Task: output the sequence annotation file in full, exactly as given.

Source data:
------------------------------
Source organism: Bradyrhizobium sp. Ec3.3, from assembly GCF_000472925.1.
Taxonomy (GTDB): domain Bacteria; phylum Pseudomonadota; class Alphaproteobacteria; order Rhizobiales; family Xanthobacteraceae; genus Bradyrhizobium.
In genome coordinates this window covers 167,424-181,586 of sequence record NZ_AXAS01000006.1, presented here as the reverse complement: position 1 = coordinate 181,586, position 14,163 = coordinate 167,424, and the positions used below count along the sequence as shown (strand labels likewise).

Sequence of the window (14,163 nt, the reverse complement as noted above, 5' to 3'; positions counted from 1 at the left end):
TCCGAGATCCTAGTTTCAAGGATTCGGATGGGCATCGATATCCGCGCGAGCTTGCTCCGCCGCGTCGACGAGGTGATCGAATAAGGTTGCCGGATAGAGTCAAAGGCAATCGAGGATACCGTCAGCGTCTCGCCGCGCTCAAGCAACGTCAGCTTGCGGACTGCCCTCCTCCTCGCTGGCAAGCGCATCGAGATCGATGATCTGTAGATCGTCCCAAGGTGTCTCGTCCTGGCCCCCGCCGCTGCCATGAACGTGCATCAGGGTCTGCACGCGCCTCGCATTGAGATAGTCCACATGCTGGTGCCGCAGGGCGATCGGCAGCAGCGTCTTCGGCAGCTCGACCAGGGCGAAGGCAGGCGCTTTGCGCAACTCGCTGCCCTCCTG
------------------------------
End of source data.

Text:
Source organism: Bradyrhizobium sp. Ec3.3, from assembly GCF_000472925.1.
Taxonomy (GTDB): domain Bacteria; phylum Pseudomonadota; class Alphaproteobacteria; order Rhizobiales; family Xanthobacteraceae; genus Bradyrhizobium.
In genome coordinates this window covers 167,424-181,586 of sequence record NZ_AXAS01000006.1, presented here as the reverse complement: position 1 = coordinate 181,586, position 14,163 = coordinate 167,424, and the positions used below count along the sequence as shown (strand labels likewise).

Sequence of the window (14,163 nt, the reverse complement as noted above, 5' to 3'; positions counted from 1 at the left end):
TCCGAGATCCTAGTTTCAAGGATTCGGATGGGCATCGATATCCGCGCGAGCTTGCTCCGCCGCGTCGACGAGGTGATCGAATAAGGTTGCCGGATAGAGTCAAAGGCAATCGAGGATACCGTCAGCGTCTCGCCGCGCTCAAGCAACGTCAGCTTGCGGACTGCCCTCCTCCTCGCTGGCAAGCGCATCGAGATCGATGATCTGTAGATCGTCCCAAGGTGTCTCGTCCTGGCCCCCGCCGCTGCCATGAACGTGCATCAGGGTCTGCACGCGCCTCGCATTGAGATAGTCCACATGCTGGTGCCGCAGGGCGATCGGCAGCAGCGTCTTCGGCAGCTCGACCAGGGCGAAGGCAGGCGCTTTGCGCAACTCGCTGCCCTCCTG